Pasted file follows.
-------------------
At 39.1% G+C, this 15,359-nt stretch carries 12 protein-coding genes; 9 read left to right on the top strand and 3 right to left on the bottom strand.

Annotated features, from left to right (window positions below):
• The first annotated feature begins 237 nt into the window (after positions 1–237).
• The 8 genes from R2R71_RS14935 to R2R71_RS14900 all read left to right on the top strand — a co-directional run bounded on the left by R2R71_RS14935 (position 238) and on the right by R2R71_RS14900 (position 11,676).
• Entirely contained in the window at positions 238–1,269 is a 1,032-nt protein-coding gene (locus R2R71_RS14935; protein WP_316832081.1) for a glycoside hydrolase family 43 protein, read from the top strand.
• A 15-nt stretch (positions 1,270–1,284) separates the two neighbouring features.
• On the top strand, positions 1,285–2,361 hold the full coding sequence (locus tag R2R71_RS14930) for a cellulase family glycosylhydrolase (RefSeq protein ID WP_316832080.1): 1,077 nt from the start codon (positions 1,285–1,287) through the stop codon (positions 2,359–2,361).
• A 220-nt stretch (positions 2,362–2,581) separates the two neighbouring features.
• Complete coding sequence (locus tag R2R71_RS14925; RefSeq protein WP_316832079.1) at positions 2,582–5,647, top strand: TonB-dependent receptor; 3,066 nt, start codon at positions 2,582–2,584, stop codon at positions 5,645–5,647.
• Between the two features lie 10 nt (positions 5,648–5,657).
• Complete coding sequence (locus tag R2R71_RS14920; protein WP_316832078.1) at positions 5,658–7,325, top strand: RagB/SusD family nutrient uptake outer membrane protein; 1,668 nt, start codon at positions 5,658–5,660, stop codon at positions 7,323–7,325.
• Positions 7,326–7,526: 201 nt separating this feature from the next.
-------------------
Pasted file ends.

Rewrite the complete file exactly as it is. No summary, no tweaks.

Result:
At 39.1% G+C, this 15,359-nt stretch carries 12 protein-coding genes; 9 read left to right on the top strand and 3 right to left on the bottom strand.

Annotated features, from left to right (window positions below):
• The first annotated feature begins 237 nt into the window (after positions 1–237).
• The 8 genes from R2R71_RS14935 to R2R71_RS14900 all read left to right on the top strand — a co-directional run bounded on the left by R2R71_RS14935 (position 238) and on the right by R2R71_RS14900 (position 11,676).
• Entirely contained in the window at positions 238–1,269 is a 1,032-nt protein-coding gene (locus R2R71_RS14935; protein WP_316832081.1) for a glycoside hydrolase family 43 protein, read from the top strand.
• A 15-nt stretch (positions 1,270–1,284) separates the two neighbouring features.
• On the top strand, positions 1,285–2,361 hold the full coding sequence (locus tag R2R71_RS14930) for a cellulase family glycosylhydrolase (RefSeq protein ID WP_316832080.1): 1,077 nt from the start codon (positions 1,285–1,287) through the stop codon (positions 2,359–2,361).
• A 220-nt stretch (positions 2,362–2,581) separates the two neighbouring features.
• Complete coding sequence (locus tag R2R71_RS14925; RefSeq protein WP_316832079.1) at positions 2,582–5,647, top strand: TonB-dependent receptor; 3,066 nt, start codon at positions 2,582–2,584, stop codon at positions 5,645–5,647.
• Between the two features lie 10 nt (positions 5,648–5,657).
• Complete coding sequence (locus tag R2R71_RS14920; protein WP_316832078.1) at positions 5,658–7,325, top strand: RagB/SusD family nutrient uptake outer membrane protein; 1,668 nt, start codon at positions 5,658–5,660, stop codon at positions 7,323–7,325.
• Positions 7,326–7,526: 201 nt separating this feature from the next.